Pulled over off the highway on a dirt road
cutting into miles of orange groves, we counted
one, two, three, before ducking beneath
a loosened fence line, sure we hadn't been seen.
Inside the silent orchard, we searched
for perfect fruit, sun-ripened globes
glinting in the midday heat, branches bent low
beneath the weight of what we intended to steal—
or borrow—we laughed—certain this was a lesson
we could not pass up. Sitting cross-legged
in blue shade, we peeled the skins and let them drop
at our sides. It was then you spoke of him
more freely than you had before. Distance,
you said, had begun to blur facial features,
the dip and rise of his voice on the phone,
those phrasings you loved, his hands in gesture.
Four thousand miles west, on a continent
swung out against a date line, an ocean—
the cherry blossoms bloomed as if in unison,
as if to frame the Arlington National,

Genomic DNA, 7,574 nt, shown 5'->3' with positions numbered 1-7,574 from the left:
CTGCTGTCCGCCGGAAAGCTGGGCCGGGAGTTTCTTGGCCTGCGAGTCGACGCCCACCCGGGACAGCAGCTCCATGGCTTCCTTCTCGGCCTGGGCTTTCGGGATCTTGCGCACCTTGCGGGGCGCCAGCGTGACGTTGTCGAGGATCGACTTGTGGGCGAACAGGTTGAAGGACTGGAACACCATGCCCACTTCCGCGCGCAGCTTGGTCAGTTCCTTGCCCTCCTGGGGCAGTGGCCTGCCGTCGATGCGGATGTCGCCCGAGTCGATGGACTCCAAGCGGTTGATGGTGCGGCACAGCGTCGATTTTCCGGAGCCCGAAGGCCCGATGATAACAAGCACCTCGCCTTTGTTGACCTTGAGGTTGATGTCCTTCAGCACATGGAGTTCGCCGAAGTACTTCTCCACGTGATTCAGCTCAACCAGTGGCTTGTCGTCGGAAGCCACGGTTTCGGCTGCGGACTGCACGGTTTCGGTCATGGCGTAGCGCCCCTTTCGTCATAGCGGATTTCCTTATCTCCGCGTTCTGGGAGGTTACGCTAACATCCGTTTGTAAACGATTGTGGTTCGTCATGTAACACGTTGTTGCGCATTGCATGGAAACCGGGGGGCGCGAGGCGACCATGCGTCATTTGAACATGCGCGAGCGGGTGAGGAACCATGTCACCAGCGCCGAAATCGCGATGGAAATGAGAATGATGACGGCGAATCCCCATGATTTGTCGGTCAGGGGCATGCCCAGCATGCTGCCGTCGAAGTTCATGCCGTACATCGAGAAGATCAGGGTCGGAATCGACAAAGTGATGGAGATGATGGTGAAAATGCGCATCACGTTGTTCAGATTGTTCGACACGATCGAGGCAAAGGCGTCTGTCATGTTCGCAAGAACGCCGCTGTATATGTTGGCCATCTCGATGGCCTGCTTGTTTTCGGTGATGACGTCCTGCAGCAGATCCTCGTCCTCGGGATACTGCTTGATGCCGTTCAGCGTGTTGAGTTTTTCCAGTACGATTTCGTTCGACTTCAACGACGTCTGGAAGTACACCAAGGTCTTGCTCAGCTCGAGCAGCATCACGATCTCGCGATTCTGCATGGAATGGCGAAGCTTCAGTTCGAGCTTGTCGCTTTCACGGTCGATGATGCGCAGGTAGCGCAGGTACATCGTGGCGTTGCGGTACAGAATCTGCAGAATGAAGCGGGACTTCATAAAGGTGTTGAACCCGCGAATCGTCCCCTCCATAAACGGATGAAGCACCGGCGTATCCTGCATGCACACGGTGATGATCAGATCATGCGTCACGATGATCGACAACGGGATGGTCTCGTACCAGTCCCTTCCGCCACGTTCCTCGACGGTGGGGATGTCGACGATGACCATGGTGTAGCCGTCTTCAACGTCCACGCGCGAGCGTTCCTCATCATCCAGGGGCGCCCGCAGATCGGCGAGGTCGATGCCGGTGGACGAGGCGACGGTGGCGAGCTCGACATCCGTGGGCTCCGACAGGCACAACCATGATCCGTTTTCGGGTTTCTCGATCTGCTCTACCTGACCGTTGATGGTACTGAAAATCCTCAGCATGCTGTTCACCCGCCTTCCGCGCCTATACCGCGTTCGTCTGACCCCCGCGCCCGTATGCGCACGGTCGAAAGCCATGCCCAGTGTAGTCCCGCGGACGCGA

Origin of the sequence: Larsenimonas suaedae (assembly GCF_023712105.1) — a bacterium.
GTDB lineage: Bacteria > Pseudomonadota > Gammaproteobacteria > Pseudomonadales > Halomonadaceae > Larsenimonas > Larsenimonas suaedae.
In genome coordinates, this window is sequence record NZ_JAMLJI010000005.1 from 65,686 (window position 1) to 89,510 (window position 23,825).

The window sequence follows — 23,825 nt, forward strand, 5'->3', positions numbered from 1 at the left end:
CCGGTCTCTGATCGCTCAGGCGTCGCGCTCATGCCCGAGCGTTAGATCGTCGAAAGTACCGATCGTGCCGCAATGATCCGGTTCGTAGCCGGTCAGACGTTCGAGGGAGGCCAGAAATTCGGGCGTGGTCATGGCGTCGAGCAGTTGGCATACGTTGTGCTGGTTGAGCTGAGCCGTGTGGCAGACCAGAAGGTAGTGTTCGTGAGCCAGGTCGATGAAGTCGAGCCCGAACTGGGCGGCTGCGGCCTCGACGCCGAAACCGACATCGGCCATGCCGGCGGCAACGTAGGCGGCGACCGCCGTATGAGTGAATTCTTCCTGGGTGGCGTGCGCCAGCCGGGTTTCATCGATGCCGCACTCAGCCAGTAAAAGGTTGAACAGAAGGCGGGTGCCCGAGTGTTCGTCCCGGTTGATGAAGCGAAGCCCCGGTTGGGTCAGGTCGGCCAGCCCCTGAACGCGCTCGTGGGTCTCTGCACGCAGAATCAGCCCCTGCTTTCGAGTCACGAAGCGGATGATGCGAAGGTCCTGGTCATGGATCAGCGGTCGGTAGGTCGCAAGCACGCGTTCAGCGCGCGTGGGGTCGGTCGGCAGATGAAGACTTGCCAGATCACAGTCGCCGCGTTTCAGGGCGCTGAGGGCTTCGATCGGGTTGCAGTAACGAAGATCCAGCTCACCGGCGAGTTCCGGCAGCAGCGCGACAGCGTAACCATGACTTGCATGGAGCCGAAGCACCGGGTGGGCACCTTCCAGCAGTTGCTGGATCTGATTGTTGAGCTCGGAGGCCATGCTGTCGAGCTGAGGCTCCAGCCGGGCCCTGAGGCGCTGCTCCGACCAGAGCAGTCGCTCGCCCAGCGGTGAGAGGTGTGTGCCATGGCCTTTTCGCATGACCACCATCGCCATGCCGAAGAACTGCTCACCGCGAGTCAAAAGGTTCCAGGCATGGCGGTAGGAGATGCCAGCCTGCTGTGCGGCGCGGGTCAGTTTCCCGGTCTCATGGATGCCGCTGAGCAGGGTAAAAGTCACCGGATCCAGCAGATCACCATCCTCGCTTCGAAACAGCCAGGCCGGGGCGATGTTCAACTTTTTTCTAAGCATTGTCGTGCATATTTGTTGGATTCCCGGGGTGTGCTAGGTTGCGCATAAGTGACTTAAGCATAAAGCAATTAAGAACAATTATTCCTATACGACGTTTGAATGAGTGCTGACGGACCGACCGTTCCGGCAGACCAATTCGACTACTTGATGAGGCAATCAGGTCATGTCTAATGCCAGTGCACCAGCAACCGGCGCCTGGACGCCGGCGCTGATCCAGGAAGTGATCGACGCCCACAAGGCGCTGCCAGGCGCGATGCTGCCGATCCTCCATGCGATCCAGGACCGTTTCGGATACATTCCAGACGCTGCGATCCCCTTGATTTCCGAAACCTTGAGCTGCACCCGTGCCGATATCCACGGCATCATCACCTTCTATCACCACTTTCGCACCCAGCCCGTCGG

those bleach-white graves lined evenly
along the green he passed each day. His thoughts
were elsewhere, typing letters late
at night, telling of his job, the new apartment,
that place he liked to eat, asking
about your life there, what you saw,
who you met in that foreign land where
the orchards spread out for acres,
ours dimmed finally in the waning light
of evening. And walking back to the car,
smiling, tired—we were caught.
After a few questions, the groundskeeper laughed.
When we offered to pay, he waved his hand—
his pardon that abrupt—and then began
to tell in broken English how each tree
is planted alone, apart from the others,
to give it room to grow, he motioned outward,
a breaststroke in midair, to give it space.
But—he leaned in, and with fingers intertwined,
explained that the roots connect
anyway, that the trees are made sturdier
because of this. That, even from a distance,
each grows around another, a strength
you could not see, but understood immediately.
The Southeast Review
Volume 30, Number 1